The Workingman's Advocate appeared from the ruins of the Journal, in 1842, but the name is all that is obtainable at this date.
The Sentinel remained in the possession of Mr. Wells until October 23, 1841, when Mr. Reed again obtained control of it, the episode of its optical change became an historical event, and the current of its progress was once more even in its flow. Upon resuming charge, Mr. Reed naturally gave vent to the feelings which had for so long a time been pent up, but he was moderate, courteous and forcible in what he said. He blamed some of his former friends for not standing true to him, and animadverted on the policy of the Journal, bestowing a passing shot upon the rival in the form of a defiant and half- suppressed threat. Mr. Reed added a column for he especial benefit of the agricultural community, and adopted the title of Sentinel and Farmer, at the same time building a wall between himself and the past by re-dating the volume and beginning a "new series." S. Chapman was associated with Mr. Reed, for a brief time. May 7, 1842, Mr. Reed retired from the paper. His brief valedictory breaths a suggestion of troubles past, and heart-burnings such as none, save those who have experienced the vicissitudes of partisan journalism, can understand.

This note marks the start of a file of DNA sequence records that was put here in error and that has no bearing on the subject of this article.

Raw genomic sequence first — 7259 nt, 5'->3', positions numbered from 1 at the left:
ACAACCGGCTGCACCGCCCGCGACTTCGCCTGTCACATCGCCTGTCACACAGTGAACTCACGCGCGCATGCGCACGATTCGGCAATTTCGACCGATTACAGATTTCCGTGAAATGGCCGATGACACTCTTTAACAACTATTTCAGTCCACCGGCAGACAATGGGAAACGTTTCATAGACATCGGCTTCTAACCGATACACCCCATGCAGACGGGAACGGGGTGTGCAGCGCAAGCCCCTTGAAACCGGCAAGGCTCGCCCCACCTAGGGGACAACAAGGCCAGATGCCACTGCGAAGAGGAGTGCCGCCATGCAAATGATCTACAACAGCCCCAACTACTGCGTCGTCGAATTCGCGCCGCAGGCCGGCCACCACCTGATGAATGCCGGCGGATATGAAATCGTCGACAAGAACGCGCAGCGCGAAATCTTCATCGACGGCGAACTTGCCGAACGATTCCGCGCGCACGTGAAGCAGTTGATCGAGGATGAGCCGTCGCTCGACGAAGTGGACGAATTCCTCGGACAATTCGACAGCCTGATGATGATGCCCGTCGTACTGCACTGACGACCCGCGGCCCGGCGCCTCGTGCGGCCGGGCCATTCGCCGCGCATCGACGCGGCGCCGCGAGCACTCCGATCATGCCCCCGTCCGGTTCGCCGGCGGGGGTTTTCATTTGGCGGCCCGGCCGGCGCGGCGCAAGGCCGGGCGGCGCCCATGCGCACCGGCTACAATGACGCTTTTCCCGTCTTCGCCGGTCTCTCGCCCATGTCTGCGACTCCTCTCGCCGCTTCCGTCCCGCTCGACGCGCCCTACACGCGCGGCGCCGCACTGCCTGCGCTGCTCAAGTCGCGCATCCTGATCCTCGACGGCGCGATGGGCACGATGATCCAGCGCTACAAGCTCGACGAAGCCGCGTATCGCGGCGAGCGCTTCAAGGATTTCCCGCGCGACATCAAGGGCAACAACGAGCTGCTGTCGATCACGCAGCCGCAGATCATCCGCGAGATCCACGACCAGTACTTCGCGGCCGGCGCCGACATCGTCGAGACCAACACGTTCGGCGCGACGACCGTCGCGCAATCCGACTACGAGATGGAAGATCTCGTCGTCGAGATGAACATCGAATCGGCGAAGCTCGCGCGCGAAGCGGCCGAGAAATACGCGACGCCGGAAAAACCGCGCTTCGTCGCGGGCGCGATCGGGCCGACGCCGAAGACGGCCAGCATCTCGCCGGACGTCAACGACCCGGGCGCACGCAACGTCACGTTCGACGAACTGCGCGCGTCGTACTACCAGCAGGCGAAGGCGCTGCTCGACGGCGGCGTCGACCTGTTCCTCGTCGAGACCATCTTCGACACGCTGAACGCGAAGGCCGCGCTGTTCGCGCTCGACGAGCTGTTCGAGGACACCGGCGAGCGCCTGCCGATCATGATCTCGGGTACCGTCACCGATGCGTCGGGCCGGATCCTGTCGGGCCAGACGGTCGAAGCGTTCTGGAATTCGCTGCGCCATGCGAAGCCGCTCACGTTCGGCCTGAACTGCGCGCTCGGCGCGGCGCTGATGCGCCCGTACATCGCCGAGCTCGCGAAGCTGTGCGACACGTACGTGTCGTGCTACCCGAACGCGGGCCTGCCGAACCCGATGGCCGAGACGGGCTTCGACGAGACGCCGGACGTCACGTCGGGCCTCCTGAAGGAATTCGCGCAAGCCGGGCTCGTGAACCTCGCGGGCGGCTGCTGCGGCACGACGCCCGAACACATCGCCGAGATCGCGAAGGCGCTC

Elisha Starr again took a position in the newspaper field, by obtaining control of the Sentinel and made a short but emphatic declaration of Whig principles, of an independent stamp. The paper was enlarged to a seven-column folio, and the name changed to Milwaukie Sentinel. On the 17th of May, 1843, Mr. Starr responded to what he believed to be a demand of the public, and established the Commercial Herald, a tri-weekly auxiliary of the Sentinel. It was a small five-column paper, apparently well patronized. The issue was discontinued early in December of that year, and was resumed April 3, 1844. In the following May Mr. Starr associated with him C.L. MacArthur as editor of the Sentinel and Herald. September 1, 1843, the firm name became Elisha Starr & Co., which lasted but a few weeks, when the "co." was dropped. Mr. MacArthur removed to Troy, N.Y., where he engaged in newspaper work. During Mr. Starr's connection with the paper, George M. Shipper was the silent power in the business. The Daily Sentinel was begun December 9, 1844, with David M. Keeler as manager and Mr. MacArhur as associate editor. The Commercial Herald was continued, under Mr. Starr, until December 27, when Mr. Shipper sold his entire interest to Mr. Keeler, Mr. Starr retired and Mr. MacArthur remained as one of the editors. This arrangement was of short duration, for on March 1, 1845, the office was sold to John. S. Fillmore and J. Downer. Upon taking leave of his friends, Mr. Keeler remarked that the height of his ambition was to found the first daily paper in Wisconsin, and having been allowed to gratify that laudable desire, he withdrew from journalism, after having demonstrated the feasibility of what was esteemed generally, an impractical enterprise, with profound gratitude fr the courtesy of his friends. Mr. Downer was known as the editor f the paper, but in the Fall of 1845,, he resigned and was succeed by Rufus King, while the business firm was altered to Fillmore & Bliss.